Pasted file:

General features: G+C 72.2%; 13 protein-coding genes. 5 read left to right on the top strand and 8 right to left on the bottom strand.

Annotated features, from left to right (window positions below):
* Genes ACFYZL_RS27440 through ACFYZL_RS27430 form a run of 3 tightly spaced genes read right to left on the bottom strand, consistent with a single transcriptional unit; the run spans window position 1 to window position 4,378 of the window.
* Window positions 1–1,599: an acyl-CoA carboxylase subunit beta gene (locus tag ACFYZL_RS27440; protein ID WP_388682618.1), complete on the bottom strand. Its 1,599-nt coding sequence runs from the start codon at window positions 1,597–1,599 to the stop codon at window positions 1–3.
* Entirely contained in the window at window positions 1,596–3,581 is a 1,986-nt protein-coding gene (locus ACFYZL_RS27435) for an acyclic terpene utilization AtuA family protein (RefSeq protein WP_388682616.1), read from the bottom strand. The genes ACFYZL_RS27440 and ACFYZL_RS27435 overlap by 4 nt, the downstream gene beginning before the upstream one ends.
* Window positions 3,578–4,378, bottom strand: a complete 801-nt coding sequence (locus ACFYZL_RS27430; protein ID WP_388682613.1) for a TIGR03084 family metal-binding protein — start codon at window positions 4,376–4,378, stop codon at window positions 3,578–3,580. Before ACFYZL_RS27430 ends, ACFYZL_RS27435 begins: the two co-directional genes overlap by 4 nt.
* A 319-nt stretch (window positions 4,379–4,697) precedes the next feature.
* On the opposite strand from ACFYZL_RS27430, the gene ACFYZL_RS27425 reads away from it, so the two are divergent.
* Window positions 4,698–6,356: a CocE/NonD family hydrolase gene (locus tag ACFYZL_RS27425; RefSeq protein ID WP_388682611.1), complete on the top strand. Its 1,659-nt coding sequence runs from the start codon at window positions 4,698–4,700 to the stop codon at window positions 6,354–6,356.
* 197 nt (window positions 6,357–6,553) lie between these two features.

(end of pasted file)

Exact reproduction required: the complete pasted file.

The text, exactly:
General features: G+C 72.2%; 13 protein-coding genes. 5 read left to right on the top strand and 8 right to left on the bottom strand.

Annotated features, from left to right (window positions below):
* Genes ACFYZL_RS27440 through ACFYZL_RS27430 form a run of 3 tightly spaced genes read right to left on the bottom strand, consistent with a single transcriptional unit; the run spans window position 1 to window position 4,378 of the window.
* Window positions 1–1,599: an acyl-CoA carboxylase subunit beta gene (locus tag ACFYZL_RS27440; protein ID WP_388682618.1), complete on the bottom strand. Its 1,599-nt coding sequence runs from the start codon at window positions 1,597–1,599 to the stop codon at window positions 1–3.
* Entirely contained in the window at window positions 1,596–3,581 is a 1,986-nt protein-coding gene (locus ACFYZL_RS27435) for an acyclic terpene utilization AtuA family protein (RefSeq protein WP_388682616.1), read from the bottom strand. The genes ACFYZL_RS27440 and ACFYZL_RS27435 overlap by 4 nt, the downstream gene beginning before the upstream one ends.
* Window positions 3,578–4,378, bottom strand: a complete 801-nt coding sequence (locus ACFYZL_RS27430; protein ID WP_388682613.1) for a TIGR03084 family metal-binding protein — start codon at window positions 4,376–4,378, stop codon at window positions 3,578–3,580. Before ACFYZL_RS27430 ends, ACFYZL_RS27435 begins: the two co-directional genes overlap by 4 nt.
* A 319-nt stretch (window positions 4,379–4,697) precedes the next feature.
* On the opposite strand from ACFYZL_RS27430, the gene ACFYZL_RS27425 reads away from it, so the two are divergent.
* Window positions 4,698–6,356: a CocE/NonD family hydrolase gene (locus tag ACFYZL_RS27425; RefSeq protein ID WP_388682611.1), complete on the top strand. Its 1,659-nt coding sequence runs from the start codon at window positions 4,698–4,700 to the stop codon at window positions 6,354–6,356.
* 197 nt (window positions 6,357–6,553) lie between these two features.